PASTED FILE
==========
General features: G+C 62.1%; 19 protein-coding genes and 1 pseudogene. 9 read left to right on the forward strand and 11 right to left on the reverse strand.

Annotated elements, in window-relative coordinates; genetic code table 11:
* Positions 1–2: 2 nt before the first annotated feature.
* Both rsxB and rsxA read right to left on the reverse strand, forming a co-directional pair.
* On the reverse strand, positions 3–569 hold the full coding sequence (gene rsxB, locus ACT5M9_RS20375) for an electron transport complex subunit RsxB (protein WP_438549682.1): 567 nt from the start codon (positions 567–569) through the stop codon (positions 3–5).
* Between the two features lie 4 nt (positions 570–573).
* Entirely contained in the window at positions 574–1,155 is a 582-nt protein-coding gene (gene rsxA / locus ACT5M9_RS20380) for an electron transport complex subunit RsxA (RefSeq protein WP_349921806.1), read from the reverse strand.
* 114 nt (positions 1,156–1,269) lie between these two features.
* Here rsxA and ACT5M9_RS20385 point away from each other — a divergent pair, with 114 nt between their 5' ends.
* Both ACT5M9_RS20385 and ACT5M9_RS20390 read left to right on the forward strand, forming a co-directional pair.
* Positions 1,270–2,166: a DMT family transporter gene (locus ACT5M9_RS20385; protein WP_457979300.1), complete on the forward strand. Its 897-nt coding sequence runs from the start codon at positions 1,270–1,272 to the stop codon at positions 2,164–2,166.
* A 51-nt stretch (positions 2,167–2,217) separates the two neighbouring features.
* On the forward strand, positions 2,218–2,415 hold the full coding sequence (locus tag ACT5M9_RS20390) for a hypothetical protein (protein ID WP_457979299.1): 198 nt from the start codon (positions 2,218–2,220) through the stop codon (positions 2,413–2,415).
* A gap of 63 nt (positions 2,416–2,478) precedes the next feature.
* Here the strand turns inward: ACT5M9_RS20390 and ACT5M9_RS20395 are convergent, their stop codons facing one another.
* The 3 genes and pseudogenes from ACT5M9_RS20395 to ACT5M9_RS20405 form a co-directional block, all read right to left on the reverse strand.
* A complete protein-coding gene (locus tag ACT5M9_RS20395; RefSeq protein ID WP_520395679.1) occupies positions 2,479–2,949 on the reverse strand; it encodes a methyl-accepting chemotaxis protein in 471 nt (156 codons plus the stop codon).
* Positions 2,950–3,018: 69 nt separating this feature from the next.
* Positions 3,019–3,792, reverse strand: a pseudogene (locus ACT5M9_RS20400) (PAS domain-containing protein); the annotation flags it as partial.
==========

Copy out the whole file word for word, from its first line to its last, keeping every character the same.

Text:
General features: G+C 62.1%; 19 protein-coding genes and 1 pseudogene. 9 read left to right on the forward strand and 11 right to left on the reverse strand.

Annotated elements, in window-relative coordinates; genetic code table 11:
* Positions 1–2: 2 nt before the first annotated feature.
* Both rsxB and rsxA read right to left on the reverse strand, forming a co-directional pair.
* On the reverse strand, positions 3–569 hold the full coding sequence (gene rsxB, locus ACT5M9_RS20375) for an electron transport complex subunit RsxB (protein WP_438549682.1): 567 nt from the start codon (positions 567–569) through the stop codon (positions 3–5).
* Between the two features lie 4 nt (positions 570–573).
* Entirely contained in the window at positions 574–1,155 is a 582-nt protein-coding gene (gene rsxA / locus ACT5M9_RS20380) for an electron transport complex subunit RsxA (RefSeq protein WP_349921806.1), read from the reverse strand.
* 114 nt (positions 1,156–1,269) lie between these two features.
* Here rsxA and ACT5M9_RS20385 point away from each other — a divergent pair, with 114 nt between their 5' ends.
* Both ACT5M9_RS20385 and ACT5M9_RS20390 read left to right on the forward strand, forming a co-directional pair.
* Positions 1,270–2,166: a DMT family transporter gene (locus ACT5M9_RS20385; protein WP_457979300.1), complete on the forward strand. Its 897-nt coding sequence runs from the start codon at positions 1,270–1,272 to the stop codon at positions 2,164–2,166.
* A 51-nt stretch (positions 2,167–2,217) separates the two neighbouring features.
* On the forward strand, positions 2,218–2,415 hold the full coding sequence (locus tag ACT5M9_RS20390) for a hypothetical protein (protein ID WP_457979299.1): 198 nt from the start codon (positions 2,218–2,220) through the stop codon (positions 2,413–2,415).
* A gap of 63 nt (positions 2,416–2,478) precedes the next feature.
* Here the strand turns inward: ACT5M9_RS20390 and ACT5M9_RS20395 are convergent, their stop codons facing one another.
* The 3 genes and pseudogenes from ACT5M9_RS20395 to ACT5M9_RS20405 form a co-directional block, all read right to left on the reverse strand.
* A complete protein-coding gene (locus tag ACT5M9_RS20395; RefSeq protein ID WP_520395679.1) occupies positions 2,479–2,949 on the reverse strand; it encodes a methyl-accepting chemotaxis protein in 471 nt (156 codons plus the stop codon).
* Positions 2,950–3,018: 69 nt separating this feature from the next.
* Positions 3,019–3,792, reverse strand: a pseudogene (locus ACT5M9_RS20400) (PAS domain-containing protein); the annotation flags it as partial.